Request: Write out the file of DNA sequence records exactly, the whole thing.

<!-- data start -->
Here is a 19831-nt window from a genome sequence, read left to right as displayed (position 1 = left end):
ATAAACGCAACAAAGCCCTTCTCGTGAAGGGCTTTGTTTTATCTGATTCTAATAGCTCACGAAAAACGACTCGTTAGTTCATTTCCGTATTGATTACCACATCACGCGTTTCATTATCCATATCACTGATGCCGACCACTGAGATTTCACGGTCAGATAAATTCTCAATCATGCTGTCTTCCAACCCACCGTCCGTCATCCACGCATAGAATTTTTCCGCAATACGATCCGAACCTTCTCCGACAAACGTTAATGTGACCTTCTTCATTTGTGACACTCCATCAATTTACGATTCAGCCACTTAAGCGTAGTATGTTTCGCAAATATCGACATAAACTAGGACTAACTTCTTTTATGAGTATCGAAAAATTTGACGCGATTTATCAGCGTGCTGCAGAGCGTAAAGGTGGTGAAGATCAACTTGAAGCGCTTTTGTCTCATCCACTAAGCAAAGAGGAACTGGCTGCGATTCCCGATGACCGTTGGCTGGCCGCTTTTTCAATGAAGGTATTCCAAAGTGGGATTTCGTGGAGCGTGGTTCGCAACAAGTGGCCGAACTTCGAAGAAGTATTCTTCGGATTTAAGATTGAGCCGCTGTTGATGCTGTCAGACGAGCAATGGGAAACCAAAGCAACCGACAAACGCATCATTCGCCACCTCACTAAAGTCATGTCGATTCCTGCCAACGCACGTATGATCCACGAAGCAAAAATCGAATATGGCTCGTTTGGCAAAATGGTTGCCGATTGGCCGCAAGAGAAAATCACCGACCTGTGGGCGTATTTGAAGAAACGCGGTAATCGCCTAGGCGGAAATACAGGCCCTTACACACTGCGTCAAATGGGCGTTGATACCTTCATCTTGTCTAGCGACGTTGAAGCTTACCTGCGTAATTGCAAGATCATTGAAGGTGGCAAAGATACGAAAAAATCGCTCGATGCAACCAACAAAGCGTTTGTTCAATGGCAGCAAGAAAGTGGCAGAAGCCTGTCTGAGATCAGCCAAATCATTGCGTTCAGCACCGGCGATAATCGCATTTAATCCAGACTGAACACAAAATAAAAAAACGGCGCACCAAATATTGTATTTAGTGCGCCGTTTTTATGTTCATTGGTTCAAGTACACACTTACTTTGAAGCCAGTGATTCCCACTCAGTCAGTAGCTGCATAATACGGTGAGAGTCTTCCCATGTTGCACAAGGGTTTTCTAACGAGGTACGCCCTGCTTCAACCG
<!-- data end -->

Here is a 19831-nt window from a genome sequence, read left to right as displayed (position 1 = left end):
ATAAACGCAACAAAGCCCTTCTCGTGAAGGGCTTTGTTTTATCTGATTCTAATAGCTCACGAAAAACGACTCGTTAGTTCATTTCCGTATTGATTACCACATCACGCGTTTCATTATCCATATCACTGATGCCGACCACTGAGATTTCACGGTCAGATAAATTCTCAATCATGCTGTCTTCCAACCCACCGTCCGTCATCCACGCATAGAATTTTTCCGCAATACGATCCGAACCTTCTCCGACAAACGTTAATGTGACCTTCTTCATTTGTGACACTCCATCAATTTACGATTCAGCCACTTAAGCGTAGTATGTTTCGCAAATATCGACATAAACTAGGACTAACTTCTTTTATGAGTATCGAAAAATTTGACGCGATTTATCAGCGTGCTGCAGAGCGTAAAGGTGGTGAAGATCAACTTGAAGCGCTTTTGTCTCATCCACTAAGCAAAGAGGAACTGGCTGCGATTCCCGATGACCGTTGGCTGGCCGCTTTTTCAATGAAGGTATTCCAAAGTGGGATTTCGTGGAGCGTGGTTCGCAACAAGTGGCCGAACTTCGAAGAAGTATTCTTCGGATTTAAGATTGAGCCGCTGTTGATGCTGTCAGACGAGCAATGGGAAACCAAAGCAACCGACAAACGCATCATTCGCCACCTCACTAAAGTCATGTCGATTCCTGCCAACGCACGTATGATCCACGAAGCAAAAATCGAATATGGCTCGTTTGGCAAAATGGTTGCCGATTGGCCGCAAGAGAAAATCACCGACCTGTGGGCGTATTTGAAGAAACGCGGTAATCGCCTAGGCGGAAATACAGGCCCTTACACACTGCGTCAAATGGGCGTTGATACCTTCATCTTGTCTAGCGACGTTGAAGCTTACCTGCGTAATTGCAAGATCATTGAAGGTGGCAAAGATACGAAAAAATCGCTCGATGCAACCAACAAAGCGTTTGTTCAATGGCAGCAAGAAAGTGGCAGAAGCCTGTCTGAGATCAGCCAAATCATTGCGTTCAGCACCGGCGATAATCGCATTTAATCCAGACTGAACACAAAATAAAAAAACGGCGCACCAAATATTGTATTTAGTGCGCCGTTTTTATGTTCATTGGTTCAAGTACACACTTACTTTGAAGCCAGTGATTCCCACTCAGTCAGTAGCTGCATAATACGGTGAGAGTCTTCCCATGTTGCACAAGGGTTTTCTAACGAGGTACGCCCTGCTTCAACCG